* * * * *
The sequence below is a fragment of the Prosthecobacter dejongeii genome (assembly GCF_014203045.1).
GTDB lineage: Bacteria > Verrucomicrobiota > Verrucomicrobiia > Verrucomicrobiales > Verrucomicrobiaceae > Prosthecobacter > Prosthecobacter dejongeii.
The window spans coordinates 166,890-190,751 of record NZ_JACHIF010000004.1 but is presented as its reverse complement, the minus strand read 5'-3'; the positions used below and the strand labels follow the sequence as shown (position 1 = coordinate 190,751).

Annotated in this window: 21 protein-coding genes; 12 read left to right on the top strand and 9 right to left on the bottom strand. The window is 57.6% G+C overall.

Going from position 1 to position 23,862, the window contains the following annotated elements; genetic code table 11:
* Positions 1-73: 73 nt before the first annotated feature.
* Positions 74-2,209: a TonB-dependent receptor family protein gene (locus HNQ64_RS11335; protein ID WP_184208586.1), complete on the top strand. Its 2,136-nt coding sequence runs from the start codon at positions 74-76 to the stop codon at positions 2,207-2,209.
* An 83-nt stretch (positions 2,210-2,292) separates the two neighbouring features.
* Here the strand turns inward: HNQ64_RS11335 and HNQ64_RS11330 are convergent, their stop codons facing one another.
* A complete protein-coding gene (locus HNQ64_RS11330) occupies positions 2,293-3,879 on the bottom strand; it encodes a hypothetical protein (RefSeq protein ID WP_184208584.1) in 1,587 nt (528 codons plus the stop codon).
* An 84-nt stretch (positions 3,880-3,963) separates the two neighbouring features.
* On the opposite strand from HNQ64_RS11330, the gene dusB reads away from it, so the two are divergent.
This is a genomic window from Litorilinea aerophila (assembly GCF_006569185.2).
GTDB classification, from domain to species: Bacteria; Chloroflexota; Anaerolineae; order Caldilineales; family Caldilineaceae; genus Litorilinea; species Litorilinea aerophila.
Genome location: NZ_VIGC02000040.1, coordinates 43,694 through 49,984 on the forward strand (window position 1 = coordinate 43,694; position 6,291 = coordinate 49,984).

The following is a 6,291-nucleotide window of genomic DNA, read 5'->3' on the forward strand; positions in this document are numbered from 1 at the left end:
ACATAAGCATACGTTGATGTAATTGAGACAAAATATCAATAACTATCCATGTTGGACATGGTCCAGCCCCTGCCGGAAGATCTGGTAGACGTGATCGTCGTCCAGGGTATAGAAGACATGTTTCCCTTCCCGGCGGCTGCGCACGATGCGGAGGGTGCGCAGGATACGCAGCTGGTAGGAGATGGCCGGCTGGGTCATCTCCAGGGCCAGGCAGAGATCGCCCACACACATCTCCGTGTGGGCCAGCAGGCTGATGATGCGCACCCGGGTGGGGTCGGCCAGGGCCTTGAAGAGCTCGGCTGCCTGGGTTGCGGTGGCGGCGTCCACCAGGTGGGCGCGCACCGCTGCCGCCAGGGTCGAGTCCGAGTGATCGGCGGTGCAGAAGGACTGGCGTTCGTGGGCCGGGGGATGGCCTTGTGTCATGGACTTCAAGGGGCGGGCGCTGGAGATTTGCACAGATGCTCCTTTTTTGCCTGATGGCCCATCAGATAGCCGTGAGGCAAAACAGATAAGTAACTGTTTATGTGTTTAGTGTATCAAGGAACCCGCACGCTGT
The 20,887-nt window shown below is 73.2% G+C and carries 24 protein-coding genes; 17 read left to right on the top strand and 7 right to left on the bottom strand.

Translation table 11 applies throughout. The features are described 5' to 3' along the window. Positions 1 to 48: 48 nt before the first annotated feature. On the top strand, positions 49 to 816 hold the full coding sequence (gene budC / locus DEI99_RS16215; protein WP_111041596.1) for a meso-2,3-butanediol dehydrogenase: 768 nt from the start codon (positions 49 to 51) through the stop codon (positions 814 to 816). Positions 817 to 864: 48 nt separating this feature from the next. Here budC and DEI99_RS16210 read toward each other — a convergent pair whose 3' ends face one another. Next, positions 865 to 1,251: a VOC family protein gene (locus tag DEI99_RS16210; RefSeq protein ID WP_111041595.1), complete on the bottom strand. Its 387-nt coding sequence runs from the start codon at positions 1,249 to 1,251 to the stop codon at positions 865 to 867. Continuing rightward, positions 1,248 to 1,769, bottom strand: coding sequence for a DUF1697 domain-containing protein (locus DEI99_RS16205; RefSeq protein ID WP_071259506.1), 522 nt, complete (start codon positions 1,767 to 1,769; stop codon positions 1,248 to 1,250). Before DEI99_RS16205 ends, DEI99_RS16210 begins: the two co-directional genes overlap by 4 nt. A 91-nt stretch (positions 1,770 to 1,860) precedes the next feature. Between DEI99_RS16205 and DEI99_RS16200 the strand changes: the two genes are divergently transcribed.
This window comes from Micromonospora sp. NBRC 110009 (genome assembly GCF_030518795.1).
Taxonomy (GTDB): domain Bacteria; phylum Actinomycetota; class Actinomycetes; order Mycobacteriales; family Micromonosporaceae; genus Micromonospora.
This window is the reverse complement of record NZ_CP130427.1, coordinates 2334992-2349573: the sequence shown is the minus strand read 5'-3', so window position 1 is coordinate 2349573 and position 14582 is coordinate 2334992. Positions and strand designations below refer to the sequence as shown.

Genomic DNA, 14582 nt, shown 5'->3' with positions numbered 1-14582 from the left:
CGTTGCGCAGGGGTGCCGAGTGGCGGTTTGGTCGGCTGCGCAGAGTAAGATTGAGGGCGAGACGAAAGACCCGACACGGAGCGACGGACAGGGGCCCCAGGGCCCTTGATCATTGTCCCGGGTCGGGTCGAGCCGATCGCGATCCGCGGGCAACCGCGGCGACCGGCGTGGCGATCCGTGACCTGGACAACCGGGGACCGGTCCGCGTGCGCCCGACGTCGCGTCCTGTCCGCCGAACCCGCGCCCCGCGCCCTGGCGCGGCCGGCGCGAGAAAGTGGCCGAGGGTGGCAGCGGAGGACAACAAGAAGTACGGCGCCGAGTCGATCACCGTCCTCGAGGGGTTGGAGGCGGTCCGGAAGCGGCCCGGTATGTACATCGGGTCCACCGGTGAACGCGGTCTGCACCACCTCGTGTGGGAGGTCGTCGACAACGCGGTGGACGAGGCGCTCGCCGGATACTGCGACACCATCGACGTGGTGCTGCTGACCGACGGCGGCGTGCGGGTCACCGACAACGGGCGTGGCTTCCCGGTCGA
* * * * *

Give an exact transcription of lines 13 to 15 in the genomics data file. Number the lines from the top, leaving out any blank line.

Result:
This is a genomic window from Litorilinea aerophila (assembly GCF_006569185.2).
GTDB classification, from domain to species: Bacteria; Chloroflexota; Anaerolineae; order Caldilineales; family Caldilineaceae; genus Litorilinea; species Litorilinea aerophila.
Genome location: NZ_VIGC02000040.1, coordinates 43,694 through 49,984 on the forward strand (window position 1 = coordinate 43,694; position 6,291 = coordinate 49,984).